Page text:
Comprehending the level of hatred that can drive one human to hurt another in such a shocking way is beyond what most of us can imagine.
The trip is overwhelming, humbling and painful and only sinks in on return to the comforts we all take for granted.
Stories of Block 10 return with a force - this was where Auschwitz Physician Josef Mengele carried out sick experiments in the name of medical research. To stand in the spot where that took place took my breath away.
Stories about the line drawn at 156cm where children were forced to stand on the railway platforms - if they measured up and were tall enough they lived if not it was straight to the chambers.
Under this ruling my 11-year-old daughter would have gone instantly.
The wooden slatted beds in huts built for 56 horses but in reality housed up to 400 starving prisoners with muddy floors and no sanitation.
Piles and piles of shoes, shaving razors, pots and pans, all the regular household items packed hurriedly into suitcases and baskets when the Nazis invaded towns and rounded up Jews to take them to their new lives.
All packed with the hope that the future may not be rosy but at least they would be safe.
Innocent items like toothbrushes and shoe shine brushes that would never see the light of day.
Tonnes of hair shaved from the bodies of prisoners which was used to make vests for German officers or to stuff pillows.
As the day drew to a close we were gathered together at the head of the train tracks into Birkenau for a candle-lit memorial service led by Rabbi Barry Marcus, of the Central London Synagogue.
Before chanting a prayer in Hebrew he spoke of the lessons which he hoped the young people would take back with them for life.
He said: “The Holocaust was a blight on humanity, we lost a third of our people. We must never forget the danger of preaching hatred, those who forget are destined to repeat it.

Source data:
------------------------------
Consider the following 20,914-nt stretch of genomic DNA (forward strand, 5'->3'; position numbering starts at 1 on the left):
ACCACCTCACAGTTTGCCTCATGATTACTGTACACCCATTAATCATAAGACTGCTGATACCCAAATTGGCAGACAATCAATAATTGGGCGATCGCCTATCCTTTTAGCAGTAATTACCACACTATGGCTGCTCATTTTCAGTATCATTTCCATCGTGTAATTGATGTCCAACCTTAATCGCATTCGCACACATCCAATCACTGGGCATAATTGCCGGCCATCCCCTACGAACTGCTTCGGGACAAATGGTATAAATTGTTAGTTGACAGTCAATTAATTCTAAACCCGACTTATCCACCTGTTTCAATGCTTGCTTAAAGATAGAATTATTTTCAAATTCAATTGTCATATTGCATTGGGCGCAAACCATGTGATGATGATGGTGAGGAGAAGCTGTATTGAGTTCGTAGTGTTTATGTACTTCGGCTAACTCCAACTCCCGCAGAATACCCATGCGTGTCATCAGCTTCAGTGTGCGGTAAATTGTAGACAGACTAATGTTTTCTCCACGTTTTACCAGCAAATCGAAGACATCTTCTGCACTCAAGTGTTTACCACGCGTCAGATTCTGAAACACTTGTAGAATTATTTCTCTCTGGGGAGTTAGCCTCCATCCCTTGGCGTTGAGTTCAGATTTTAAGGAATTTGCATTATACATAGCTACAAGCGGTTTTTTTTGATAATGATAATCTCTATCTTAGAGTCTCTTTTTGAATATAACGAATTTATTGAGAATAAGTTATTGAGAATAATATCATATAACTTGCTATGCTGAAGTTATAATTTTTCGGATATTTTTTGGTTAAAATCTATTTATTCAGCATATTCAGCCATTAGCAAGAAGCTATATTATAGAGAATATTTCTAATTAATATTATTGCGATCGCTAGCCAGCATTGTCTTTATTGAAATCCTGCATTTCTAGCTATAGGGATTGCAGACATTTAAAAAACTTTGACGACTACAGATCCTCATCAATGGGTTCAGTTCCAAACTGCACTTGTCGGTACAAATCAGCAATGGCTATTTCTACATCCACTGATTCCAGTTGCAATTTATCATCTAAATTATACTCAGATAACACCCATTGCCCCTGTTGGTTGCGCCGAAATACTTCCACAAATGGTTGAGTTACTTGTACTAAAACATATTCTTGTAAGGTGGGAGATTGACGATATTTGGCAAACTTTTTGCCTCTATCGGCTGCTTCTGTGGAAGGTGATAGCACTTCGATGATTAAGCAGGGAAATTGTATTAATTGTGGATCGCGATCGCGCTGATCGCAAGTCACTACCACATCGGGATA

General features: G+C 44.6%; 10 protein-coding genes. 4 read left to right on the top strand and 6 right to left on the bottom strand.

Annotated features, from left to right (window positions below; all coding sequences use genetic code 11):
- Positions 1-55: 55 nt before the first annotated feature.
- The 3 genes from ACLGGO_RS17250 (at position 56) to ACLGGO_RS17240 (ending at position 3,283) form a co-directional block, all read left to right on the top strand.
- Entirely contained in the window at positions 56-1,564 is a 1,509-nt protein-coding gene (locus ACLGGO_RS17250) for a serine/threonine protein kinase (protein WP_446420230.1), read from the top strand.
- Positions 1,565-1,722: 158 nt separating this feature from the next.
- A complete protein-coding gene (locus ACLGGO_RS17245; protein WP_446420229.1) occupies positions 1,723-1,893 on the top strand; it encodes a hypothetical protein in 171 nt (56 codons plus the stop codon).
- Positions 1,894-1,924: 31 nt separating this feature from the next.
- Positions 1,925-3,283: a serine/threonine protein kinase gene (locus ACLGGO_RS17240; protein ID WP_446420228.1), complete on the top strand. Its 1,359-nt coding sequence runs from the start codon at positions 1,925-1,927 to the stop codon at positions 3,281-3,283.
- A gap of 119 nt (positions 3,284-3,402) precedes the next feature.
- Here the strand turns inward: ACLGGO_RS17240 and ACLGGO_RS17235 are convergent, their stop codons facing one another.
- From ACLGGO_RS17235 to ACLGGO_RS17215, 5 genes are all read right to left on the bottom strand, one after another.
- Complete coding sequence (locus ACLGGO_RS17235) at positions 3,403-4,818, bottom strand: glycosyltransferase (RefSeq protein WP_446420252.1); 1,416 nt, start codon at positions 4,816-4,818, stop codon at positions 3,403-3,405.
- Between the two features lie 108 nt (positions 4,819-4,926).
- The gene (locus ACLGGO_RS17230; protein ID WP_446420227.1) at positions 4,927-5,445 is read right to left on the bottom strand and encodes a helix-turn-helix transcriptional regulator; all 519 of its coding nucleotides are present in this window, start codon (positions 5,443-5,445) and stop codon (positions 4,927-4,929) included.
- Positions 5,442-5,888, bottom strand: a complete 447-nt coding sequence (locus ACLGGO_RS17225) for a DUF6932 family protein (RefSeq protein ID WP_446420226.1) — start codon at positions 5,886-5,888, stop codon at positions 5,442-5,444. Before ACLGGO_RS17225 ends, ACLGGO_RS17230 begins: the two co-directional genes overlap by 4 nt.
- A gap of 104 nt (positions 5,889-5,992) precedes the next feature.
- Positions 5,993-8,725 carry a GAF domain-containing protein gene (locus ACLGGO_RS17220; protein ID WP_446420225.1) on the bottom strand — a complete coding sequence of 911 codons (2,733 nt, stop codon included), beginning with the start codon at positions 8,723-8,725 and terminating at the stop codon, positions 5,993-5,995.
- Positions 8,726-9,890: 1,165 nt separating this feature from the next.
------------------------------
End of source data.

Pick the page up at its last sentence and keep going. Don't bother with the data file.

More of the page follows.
“If we were to observe one minutes silence for every person that died we would stand here for three years.
“I hope you leave today with a little more understanding of each other, with a little more kindness and with a bond of common humanity.
“I hope you can use this experience as hope and inspiration when your own lives become difficult. Know that you can overcome.”
When Soviets liberated Auschwitz on January 27 1945 there were 43,000 pairs of shoes found stored in the camp. Nobody knew their life expectancy within the prison camps would be just three to four months.
Who could have predicted that?
Tales of the punishment cells for prisoners who dissented - of the standing cells where a prisoner would be made to stand all night in a cell 31.5sq in with just a few holes for air - which in the winter became blocked with snow and they would suffocate to death - if they survived the night they would be sent to work all day in harsh conditions.
As we walk across the plains of Birkenau trying to compute the vast scale of murder we see row upon row of barracks, a never ending line of crematoria chimneys spanning acres where up to 1,500 bodies a day were burnt. It is numbing.
What we didn’t see was as powerful as what we did. It was almost too much to take in and as we landed back at Stansted airport after a 15-hour whirlwind tour to Poland the surreal nature of this day trip hit home.
This was a soul-touching experience that will stay with all 260 of us on the HET tour for life.